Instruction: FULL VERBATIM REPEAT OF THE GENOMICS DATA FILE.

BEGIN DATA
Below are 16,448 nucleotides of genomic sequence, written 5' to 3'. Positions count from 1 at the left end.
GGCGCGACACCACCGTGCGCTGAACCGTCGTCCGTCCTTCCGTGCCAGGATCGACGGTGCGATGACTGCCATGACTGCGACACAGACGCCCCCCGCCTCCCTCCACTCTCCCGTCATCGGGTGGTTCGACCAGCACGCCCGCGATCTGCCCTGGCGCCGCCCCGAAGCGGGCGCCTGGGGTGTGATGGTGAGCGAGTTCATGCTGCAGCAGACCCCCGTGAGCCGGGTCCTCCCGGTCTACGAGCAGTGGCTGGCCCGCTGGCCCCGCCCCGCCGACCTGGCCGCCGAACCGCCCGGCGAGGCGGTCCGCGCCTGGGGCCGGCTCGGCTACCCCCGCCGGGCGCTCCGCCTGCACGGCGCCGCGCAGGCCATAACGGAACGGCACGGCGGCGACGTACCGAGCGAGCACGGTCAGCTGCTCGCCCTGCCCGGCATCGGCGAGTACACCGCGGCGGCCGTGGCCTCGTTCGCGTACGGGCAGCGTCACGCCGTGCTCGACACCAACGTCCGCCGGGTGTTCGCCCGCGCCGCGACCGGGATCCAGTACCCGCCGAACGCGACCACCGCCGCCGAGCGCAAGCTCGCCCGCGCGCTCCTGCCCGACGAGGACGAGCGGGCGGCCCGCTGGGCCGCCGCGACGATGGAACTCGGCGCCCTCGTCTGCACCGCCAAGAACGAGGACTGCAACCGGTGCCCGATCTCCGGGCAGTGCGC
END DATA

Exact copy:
Below are 16,448 nucleotides of genomic sequence, written 5' to 3'. Positions count from 1 at the left end.
GGCGCGACACCACCGTGCGCTGAACCGTCGTCCGTCCTTCCGTGCCAGGATCGACGGTGCGATGACTGCCATGACTGCGACACAGACGCCCCCCGCCTCCCTCCACTCTCCCGTCATCGGGTGGTTCGACCAGCACGCCCGCGATCTGCCCTGGCGCCGCCCCGAAGCGGGCGCCTGGGGTGTGATGGTGAGCGAGTTCATGCTGCAGCAGACCCCCGTGAGCCGGGTCCTCCCGGTCTACGAGCAGTGGCTGGCCCGCTGGCCCCGCCCCGCCGACCTGGCCGCCGAACCGCCCGGCGAGGCGGTCCGCGCCTGGGGCCGGCTCGGCTACCCCCGCCGGGCGCTCCGCCTGCACGGCGCCGCGCAGGCCATAACGGAACGGCACGGCGGCGACGTACCGAGCGAGCACGGTCAGCTGCTCGCCCTGCCCGGCATCGGCGAGTACACCGCGGCGGCCGTGGCCTCGTTCGCGTACGGGCAGCGTCACGCCGTGCTCGACACCAACGTCCGCCGGGTGTTCGCCCGCGCCGCGACCGGGATCCAGTACCCGCCGAACGCGACCACCGCCGCCGAGCGCAAGCTCGCCCGCGCGCTCCTGCCCGACGAGGACGAGCGGGCGGCCCGCTGGGCCGCCGCGACGATGGAACTCGGCGCCCTCGTCTGCACCGCCAAGAACGAGGACTGCAACCGGTGCCCGATCTCCGGGCAGTGCGC